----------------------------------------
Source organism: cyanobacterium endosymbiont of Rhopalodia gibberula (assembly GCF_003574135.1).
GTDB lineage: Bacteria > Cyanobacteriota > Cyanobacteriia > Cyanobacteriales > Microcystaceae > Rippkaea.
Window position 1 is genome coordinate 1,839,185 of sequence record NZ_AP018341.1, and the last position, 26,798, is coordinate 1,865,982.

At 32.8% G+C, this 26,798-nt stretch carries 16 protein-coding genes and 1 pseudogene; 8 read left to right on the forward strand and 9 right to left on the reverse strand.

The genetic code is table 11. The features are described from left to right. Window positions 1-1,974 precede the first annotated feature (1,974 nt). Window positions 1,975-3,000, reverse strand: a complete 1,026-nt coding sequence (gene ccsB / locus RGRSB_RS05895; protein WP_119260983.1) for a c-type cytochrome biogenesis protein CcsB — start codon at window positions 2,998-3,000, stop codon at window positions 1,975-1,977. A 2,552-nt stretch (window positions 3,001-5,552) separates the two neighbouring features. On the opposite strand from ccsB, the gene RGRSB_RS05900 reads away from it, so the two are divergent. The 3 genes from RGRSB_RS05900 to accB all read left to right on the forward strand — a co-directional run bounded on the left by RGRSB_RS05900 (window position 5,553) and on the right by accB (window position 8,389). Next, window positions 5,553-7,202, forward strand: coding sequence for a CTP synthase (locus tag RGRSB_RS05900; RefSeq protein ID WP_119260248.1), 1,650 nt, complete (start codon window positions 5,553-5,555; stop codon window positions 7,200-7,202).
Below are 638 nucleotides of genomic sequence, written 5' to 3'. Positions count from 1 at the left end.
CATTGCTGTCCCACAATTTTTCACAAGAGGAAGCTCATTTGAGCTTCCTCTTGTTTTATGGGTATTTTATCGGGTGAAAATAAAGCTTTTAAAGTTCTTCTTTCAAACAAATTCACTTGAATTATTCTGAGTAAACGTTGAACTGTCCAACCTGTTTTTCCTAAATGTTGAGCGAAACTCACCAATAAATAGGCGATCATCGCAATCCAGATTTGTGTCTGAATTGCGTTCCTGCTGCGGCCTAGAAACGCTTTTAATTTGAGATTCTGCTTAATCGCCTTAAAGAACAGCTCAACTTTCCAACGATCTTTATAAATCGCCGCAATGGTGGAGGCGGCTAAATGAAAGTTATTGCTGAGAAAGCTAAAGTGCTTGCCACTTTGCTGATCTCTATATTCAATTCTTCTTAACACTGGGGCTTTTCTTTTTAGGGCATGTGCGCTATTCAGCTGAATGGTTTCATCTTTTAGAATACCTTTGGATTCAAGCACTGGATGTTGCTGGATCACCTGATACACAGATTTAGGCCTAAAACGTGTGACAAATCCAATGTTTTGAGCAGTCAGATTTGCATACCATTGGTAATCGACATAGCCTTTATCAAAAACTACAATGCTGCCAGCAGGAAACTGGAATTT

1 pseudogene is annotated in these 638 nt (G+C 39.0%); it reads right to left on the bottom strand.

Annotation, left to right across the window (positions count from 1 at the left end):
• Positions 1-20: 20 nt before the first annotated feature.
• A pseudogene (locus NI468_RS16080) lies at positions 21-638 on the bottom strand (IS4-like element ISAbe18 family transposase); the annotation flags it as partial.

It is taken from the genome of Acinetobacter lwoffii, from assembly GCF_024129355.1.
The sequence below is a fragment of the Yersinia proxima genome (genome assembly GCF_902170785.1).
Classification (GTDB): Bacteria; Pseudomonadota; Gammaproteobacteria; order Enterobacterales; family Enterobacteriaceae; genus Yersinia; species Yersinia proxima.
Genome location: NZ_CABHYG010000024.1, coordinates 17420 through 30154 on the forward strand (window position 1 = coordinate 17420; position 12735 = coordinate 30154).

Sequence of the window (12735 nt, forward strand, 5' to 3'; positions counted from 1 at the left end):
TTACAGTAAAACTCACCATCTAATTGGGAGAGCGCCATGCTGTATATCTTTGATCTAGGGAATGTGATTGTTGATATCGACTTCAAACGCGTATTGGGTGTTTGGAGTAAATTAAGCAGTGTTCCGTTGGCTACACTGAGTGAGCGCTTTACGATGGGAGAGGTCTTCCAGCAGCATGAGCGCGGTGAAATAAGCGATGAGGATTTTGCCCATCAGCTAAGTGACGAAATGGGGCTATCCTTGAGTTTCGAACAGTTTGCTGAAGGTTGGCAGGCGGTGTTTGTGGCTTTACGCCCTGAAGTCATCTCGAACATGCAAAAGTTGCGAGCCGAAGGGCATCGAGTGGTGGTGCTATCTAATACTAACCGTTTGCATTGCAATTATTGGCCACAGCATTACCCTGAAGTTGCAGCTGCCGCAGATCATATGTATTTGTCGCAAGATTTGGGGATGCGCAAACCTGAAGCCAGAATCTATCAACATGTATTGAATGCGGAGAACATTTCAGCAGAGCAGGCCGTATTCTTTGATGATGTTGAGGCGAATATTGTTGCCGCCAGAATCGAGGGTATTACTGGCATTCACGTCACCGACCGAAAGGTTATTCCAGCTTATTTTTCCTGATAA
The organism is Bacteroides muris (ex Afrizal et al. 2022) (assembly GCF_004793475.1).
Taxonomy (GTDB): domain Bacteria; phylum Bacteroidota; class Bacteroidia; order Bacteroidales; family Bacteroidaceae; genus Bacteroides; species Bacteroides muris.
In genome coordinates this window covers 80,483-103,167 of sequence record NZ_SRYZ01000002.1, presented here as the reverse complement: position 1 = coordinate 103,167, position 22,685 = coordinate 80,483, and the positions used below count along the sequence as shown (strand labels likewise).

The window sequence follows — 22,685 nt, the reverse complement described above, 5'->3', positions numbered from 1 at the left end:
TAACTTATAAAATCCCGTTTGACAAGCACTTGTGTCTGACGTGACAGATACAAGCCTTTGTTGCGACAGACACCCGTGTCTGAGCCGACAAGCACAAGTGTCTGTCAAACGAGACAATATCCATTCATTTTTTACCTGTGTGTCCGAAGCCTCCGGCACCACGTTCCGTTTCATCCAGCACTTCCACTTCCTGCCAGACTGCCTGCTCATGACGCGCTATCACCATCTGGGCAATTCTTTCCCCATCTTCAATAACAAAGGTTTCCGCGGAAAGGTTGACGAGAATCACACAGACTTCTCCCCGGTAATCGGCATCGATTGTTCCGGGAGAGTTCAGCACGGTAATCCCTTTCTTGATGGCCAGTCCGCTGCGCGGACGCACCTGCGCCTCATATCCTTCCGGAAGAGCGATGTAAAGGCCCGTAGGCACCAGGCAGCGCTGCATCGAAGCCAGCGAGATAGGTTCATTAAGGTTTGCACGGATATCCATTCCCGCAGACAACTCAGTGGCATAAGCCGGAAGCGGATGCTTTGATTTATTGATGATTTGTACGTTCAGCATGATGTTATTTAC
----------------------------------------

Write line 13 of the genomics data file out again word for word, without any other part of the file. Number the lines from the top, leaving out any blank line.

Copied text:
The sequence below is a fragment of the Yersinia proxima genome (genome assembly GCF_902170785.1).